Published by Arrow ISBN 978-0-0099562566
Trade paperback, $12, 512 pages
Though I am not a big reader of British historical romance novels, there was something about Dilly Court's The Lady's Maid that grabbed my attention. Maybe it was that awesome author's name- Dilly Court; I mean, how can you resist that? Maybe it was the cover, which reminded me of all those paperback books you would see in the racks near the back of the pharmacy at your local drugstore.
Whatever it was, I am so glad I read it. I was captivated from the very beginning, with two young woman, one a gyspy girl and one a lost lady ready to give birth to their babies in the woods, alone except for gypsy girl's mother.
The gypsy girl was pregnant by the son of the lord of the manor where she worked; he didn't know or care and she was betrothed to another man who wouldn't marry her if he knew the truth. The lady's fiancee was a soldier, off to war where he would die in battle. Her family wanted to hide her pregnancy for reasons of propriety.
The lady did not live after childbirth, and asked the gypsy woman to care for her baby and name her Katherine. The gypsy woman knew of a farmer whose wife had had several stillborn births and had just lost another. She delivered the baby to the farmer, telling him the baby's name and convincing him to tell his wife her own baby had lived this time.
The gypsy girl's baby was delivered to the wealthy landowner's lady-in-waiting, who conspired with her lady to pass the baby, a girl called Josephine, off as her husband's heir, as she could not have children. Just as you would expect, all the chickens will come home to roost as secrets can't stay hidden forever.
Kate worked as a maid in the castle where Josie was raised as royalty. They became best friends and although Josie could be spoiled, impulsive and temperamental, she did love Kate. Josie had a little bit of Scarlett O'Hara in her (she even shatters a glass against a wall as Scarlett did in a famous scene), and maybe that is why I liked her. It even takes place in the 1860's, as Gone With The Wind did.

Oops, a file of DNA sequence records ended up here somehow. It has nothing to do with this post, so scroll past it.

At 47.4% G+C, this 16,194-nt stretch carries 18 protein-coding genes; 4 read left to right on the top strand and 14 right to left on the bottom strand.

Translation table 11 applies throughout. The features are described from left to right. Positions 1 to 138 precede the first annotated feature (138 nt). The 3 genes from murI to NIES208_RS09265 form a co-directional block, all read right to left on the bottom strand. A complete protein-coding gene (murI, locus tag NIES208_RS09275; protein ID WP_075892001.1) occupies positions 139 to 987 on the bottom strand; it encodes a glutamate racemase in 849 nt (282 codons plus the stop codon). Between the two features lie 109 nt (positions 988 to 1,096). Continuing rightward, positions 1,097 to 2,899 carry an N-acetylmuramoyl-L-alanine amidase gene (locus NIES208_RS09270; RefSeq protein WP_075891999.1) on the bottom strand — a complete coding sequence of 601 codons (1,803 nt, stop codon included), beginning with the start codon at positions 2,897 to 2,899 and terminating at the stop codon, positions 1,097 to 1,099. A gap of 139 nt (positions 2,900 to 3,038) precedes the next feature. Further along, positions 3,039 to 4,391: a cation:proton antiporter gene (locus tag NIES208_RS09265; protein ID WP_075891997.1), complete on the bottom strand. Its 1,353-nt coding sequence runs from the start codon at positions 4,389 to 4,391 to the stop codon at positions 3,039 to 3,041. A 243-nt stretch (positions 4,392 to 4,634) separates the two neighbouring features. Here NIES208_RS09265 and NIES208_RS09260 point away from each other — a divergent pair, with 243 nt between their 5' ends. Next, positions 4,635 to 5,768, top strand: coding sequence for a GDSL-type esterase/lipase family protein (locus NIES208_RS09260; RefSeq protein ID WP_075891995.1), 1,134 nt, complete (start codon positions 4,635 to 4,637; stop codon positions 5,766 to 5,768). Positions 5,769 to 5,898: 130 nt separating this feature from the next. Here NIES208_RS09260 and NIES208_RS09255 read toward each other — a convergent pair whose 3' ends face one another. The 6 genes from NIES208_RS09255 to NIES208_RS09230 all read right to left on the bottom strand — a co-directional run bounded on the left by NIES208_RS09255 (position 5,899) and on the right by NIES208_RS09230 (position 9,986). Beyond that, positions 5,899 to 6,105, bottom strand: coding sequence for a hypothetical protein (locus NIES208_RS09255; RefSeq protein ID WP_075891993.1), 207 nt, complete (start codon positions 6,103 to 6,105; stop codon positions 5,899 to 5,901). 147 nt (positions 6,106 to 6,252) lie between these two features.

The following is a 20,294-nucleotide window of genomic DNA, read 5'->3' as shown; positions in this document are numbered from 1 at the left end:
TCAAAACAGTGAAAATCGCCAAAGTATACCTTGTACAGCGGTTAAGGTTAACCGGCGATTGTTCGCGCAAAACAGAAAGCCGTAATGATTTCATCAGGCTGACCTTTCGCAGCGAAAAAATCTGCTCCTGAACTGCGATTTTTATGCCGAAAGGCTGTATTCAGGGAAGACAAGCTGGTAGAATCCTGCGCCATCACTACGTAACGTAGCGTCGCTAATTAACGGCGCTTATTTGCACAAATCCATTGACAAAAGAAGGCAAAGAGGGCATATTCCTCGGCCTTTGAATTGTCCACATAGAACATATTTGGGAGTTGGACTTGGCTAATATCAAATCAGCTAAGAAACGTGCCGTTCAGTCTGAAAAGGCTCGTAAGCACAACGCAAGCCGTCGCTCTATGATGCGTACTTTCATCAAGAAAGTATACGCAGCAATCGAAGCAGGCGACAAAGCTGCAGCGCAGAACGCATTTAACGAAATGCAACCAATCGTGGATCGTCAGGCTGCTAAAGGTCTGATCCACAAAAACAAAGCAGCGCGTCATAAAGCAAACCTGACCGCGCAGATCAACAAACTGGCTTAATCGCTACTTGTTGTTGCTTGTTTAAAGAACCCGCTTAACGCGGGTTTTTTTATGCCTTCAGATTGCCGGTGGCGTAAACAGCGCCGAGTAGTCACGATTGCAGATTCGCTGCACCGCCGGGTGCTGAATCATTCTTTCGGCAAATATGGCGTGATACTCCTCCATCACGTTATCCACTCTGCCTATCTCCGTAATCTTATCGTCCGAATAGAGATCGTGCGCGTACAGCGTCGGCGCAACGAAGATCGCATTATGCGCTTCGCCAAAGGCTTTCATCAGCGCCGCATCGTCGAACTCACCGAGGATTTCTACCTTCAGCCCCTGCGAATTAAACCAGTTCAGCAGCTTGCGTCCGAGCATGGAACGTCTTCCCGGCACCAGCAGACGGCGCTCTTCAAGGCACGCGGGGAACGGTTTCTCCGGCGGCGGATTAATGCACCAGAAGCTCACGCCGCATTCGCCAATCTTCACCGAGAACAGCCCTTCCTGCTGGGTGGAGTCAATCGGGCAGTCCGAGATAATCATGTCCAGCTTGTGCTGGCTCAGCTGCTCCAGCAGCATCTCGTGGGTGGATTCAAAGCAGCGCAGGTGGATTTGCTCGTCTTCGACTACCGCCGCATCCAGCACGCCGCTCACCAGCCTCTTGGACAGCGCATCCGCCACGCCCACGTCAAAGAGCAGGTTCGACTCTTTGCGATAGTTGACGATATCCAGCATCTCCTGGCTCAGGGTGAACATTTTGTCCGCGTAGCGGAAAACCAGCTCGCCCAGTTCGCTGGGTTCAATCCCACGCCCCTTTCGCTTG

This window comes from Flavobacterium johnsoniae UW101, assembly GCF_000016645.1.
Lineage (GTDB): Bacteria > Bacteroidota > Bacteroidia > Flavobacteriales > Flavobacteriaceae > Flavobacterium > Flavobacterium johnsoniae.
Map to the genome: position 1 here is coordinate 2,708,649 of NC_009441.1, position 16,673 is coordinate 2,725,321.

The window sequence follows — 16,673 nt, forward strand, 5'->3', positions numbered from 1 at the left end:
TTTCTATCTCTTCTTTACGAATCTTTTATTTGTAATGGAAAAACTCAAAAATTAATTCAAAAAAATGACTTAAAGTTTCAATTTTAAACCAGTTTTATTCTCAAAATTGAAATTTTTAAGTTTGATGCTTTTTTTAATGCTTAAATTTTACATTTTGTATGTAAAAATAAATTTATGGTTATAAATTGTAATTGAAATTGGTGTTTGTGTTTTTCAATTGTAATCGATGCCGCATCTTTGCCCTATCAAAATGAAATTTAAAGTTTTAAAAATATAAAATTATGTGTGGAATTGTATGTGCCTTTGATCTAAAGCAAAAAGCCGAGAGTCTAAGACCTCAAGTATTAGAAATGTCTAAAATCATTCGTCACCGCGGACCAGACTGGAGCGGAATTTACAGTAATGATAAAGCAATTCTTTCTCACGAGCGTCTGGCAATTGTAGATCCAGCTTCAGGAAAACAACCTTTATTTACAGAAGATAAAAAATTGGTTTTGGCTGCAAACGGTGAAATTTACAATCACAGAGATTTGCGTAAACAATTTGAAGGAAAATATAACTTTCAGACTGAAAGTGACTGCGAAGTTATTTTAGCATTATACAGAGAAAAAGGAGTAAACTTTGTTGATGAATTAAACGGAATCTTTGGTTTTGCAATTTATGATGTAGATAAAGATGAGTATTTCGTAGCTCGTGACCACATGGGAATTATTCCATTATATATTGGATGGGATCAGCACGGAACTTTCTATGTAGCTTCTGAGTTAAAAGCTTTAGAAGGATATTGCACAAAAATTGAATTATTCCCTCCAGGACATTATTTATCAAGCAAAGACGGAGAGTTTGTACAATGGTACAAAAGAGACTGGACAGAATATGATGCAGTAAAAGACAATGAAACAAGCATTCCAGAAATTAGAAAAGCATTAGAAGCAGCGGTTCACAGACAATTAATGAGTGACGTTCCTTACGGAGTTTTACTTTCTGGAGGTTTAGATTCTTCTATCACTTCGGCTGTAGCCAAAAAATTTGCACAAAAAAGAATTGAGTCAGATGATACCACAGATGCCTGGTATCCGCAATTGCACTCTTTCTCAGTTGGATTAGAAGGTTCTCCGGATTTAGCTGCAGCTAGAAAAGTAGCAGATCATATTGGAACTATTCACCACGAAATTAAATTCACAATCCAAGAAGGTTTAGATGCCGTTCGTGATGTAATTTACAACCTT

Kate lived with her father after her mother died, and Sam and Molly, two orphans who ended up on their doorstep and were taken in by her father. Sam, Kate and Josie grew up together, and as they grew older, Sam had feelings for Josie that she wanted to return, but knew that love between could never be.
Josie had her eye on Harry, a handsome, wealthy merchant whom her father wanted her to marry. Once Harry met Kate however, he fell hard for her. Kate tried to hide her growing attraction to Harry, but Josie could see and became livid.
The romantic entanglements with Josie, Harry, Kate, Sam added some more elements as a local reverend who took Kate and Josie in after a carriage accident and widower who wanted Kate to marry him and become a mother to his two bratty daughters become involved.
The Lady's Maid delighted me, and Court takes a story that we are familiar with and adds her fresh spin on it. The many characters are well-drawn and interesting, from Kate and Josie down to the minor characters of Josie's elderly former nanny, and Boy, a young disabled cook whom Kate befriends.
This is a book to get lost in, transported back to old England where you hope that in the end, true love and friendship prevail, and everyone gets what they truly deserve, good and bad.
rating 4 of 5
Thanks to TLC Book Tours for including me on this tour. The rest of Dilly Court's tour is here.
Dilly Court’s TLC Book Tours TOUR STOPS:
Monday, August 26th: Patricia’s Wisdom (The Lady’s Maid)
Tuesday, August 27th: Reading Reality (The Best of Daughters)
Thursday, August 29th: Tiffany’s Bookshelf (The Lady’s Maid)
Friday, August 30th: A Bookish Way of Life (The Best of Daughters)
Tuesday, September 3rd: Patricia’s Wisdom (The Best of Daughters)
Wednesday, September 4th: Black ‘n Gold Girl’s Book Spot (The Lady’s Maid)
Thursday, September 5th: Unabridged Chick (The Best of Daughters)
Friday, September 6th: A Chick Who Reads (The Lady’s Maid)
Monday, September 9th: Laura’s Reviews (The Best of Daughters)
Tuesday, September 10th: Reviews from the Heart (The Best of Daughters)
Thursday, September 12th: Books and Movies (The Lady’s Maid)
Friday, September 13th: Peeking Between the Pages (The Lady’s Maid)
Monday, September 16th: Bookchickdi (The Lady’s Maid)
Tuesday, September 17th: Diary of a Stay at Home Mom (The Best of Daughters)
Wednesday, September 18th: No More Grumpy Bookseller (The Lady’s Maid)
Thursday, September 19th: Broken Teepee (The Best of Daughters)
Friday, September 20th: Library of Clean Reads (The Lady’s Maid)
Monday, September 23rd: Laura’s Reviews (The Lady’s Maid)
Tuesday, September 24th: Booktalk & More (The Best of Daughters)
Thursday, September 25th: Broken Teepee (The Lady’s Maid)
Friday, September 26th: Library of Clean Reads (The Best of Daughters)